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“Otherworldly” Photographs: Reality Made Strange

Sally Mann, Untitled (Deep South #5)

By Lisa Wilbourne

I walked into the Greenville Museum of Art for their Holiday Sale one day in the middle of December. There were plenty of interesting and well-crafted things there, but what really caught my eye was the current show: Otherwordly, a selection from Allen G. Thomas, Jr.’s photography collection.

These are not just photographs. They are not even just beautiful photographs. Stunning and huge, they captivated me, diverting me from what was meant to be a shopping trip; they lured me in.

In addition to the photographs’ “otherwordly” theme — often strange and disconnected from ordinary experience — the sheer magnitude of these 20 pieces transforms the gallery itself into another world filled with doors (large enough to comfortably walk through in many cases) to far-away places — China (Sze Tsung Leong), Istanbul (Dan Gottlieb), the Arctic Circle (Sarah Anne Johnson); difficult-to-reach places, like Jeff Whetstone’s cave photographs; ordinary-enough places seen through an artist’s eyes, such as Burk Uzzle’s photograph of a cemetery somewhere between Greenville and Washington, N.C., or Ian F.G. Dunn’s flooded parking lot.

Anthony Goicolea’s 72-by-90 inch black-and-white apocalyptic photograph Burnt Houses, hanging opposite the entrance to the gallery, shows a dark and turbulent sky surrounding two burned houses and bare trees. Barrels, firewood, timber and bricks piled up in front of the houses are reflected in a muddy puddle. Only the remains of life are present. This piece is a digital creation, put together using many photographs, including a portrait “reverse drawing” — a trademark of Goicolea’s. (Can you spot it?)

Sze Tsung Leong’s 74-by-90 inch Beizhaunzi II, Siming District, Xiamen, depicts the transformation from run-down apartments to luxury high-rises. Though no actual people are visible, signs of life are plentiful: plants growing on porches, laundry hung out to dry, curtains, satellite dishes, lanterns, air conditioning units. This and Leong’s other piece in the show are part of the series History Images, which the artist in his statement says are photographs “of cities caught in the tenuous period after the end of one history and at the beginning of another history.”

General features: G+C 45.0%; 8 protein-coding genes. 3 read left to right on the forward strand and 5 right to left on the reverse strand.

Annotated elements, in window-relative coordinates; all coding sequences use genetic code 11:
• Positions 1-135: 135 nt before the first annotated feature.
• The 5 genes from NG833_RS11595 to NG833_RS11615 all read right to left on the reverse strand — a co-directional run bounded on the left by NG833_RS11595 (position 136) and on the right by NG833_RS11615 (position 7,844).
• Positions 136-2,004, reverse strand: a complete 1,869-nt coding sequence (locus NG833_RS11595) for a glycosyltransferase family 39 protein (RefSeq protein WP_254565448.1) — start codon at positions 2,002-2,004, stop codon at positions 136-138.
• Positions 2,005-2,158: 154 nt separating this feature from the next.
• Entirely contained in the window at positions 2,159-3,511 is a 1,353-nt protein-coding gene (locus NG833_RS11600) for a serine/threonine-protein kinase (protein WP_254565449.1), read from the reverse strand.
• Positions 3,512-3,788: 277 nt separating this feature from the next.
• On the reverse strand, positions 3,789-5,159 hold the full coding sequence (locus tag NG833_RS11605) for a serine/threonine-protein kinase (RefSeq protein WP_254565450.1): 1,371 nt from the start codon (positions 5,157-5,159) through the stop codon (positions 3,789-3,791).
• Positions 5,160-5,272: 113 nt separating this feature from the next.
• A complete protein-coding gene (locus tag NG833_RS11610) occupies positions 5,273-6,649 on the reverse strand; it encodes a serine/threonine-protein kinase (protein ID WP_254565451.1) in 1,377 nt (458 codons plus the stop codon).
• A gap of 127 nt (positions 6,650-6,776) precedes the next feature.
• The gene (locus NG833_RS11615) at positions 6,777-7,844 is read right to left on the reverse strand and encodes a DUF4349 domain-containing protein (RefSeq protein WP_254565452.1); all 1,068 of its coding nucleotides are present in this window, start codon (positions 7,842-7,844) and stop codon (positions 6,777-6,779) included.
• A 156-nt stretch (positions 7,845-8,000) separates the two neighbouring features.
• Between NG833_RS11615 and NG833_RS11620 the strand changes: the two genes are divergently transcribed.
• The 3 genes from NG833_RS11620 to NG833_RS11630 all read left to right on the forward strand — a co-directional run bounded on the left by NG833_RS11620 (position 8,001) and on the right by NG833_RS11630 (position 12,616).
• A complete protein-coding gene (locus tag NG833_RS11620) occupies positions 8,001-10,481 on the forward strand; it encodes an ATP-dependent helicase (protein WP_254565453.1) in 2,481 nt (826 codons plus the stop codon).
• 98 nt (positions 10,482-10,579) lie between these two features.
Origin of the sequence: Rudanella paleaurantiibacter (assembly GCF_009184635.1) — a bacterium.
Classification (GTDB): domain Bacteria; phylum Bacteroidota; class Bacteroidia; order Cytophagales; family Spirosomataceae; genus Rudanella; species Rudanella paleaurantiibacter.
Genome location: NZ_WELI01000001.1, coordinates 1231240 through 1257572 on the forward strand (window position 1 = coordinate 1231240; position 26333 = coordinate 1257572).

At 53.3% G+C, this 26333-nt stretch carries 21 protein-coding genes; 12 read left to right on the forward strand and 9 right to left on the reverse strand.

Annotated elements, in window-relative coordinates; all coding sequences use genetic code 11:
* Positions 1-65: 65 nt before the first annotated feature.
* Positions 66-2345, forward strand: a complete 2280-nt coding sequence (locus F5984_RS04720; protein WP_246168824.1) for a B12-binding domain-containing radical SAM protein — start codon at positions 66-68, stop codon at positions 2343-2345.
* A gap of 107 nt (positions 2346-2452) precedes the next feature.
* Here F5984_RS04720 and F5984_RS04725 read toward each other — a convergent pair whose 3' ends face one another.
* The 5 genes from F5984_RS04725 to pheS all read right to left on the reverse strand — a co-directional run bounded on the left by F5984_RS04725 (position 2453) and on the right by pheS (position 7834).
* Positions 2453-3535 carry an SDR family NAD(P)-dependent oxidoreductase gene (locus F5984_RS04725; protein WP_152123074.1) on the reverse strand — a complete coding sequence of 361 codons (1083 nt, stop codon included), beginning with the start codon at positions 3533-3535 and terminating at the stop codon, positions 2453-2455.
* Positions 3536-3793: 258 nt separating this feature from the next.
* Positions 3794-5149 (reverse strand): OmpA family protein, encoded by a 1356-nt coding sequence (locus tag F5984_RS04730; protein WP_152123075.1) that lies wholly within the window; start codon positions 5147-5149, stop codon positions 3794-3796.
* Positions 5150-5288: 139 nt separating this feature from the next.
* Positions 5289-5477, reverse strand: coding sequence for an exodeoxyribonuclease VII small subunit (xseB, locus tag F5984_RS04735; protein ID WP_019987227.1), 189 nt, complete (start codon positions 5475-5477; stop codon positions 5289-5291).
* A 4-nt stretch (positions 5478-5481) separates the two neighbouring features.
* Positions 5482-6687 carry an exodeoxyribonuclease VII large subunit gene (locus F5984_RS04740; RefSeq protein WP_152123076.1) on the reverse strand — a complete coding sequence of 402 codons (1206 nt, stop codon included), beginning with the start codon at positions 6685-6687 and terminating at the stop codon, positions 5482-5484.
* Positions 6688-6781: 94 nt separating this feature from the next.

Robert and Shana ParkeHarrison’s 40-by-40 inch Mourning Cloak shows a striking contrast between the gray room where a half-clad man sits, turned away from the viewer, and the rabble of colorful candy-like butterflies on the man, the walls and in between. Despite the fanciful element the butterflies bring, the image is undeniably bleak.

The show has three 30-by-30 inch head-on portraits by Francesca Romeo. “Romeo’s work,” reads the artist information sheet beside the portrait, “hints at something traumatic… indications of addictions and disorders ranging from depression to schizophrenia.” These works are beautiful and slightly unnerving as they capture deeply relatable troubledness.

Other photographers you’ll see: Brett Wilson, Burk Uzzle, Dan Gottlieb, Ian F.G. Dunn, Jeff Whetstone, Sally Mann, Sarah Anne Johnson and Taj Forer.

Thomas lives in Wilson, N.C., and holds one of the most impressive private art collections in the Southeast. Click here to listen to his 45 minute lecture at GMA in which he describes — with obvious and infectious passion — how he became a collector and talks about each of the photographs in the collection.

The 13 photographers presented in the exhibition cover a wide variety of subject matter and method. I encourage you to go check out these pieces — and soon — the show ends January 27. I’d love to hear what your favorites are.

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One Response

  1. John Collins says:

    Gret review, Lisa! Everyone should see this exhibit at GMA.

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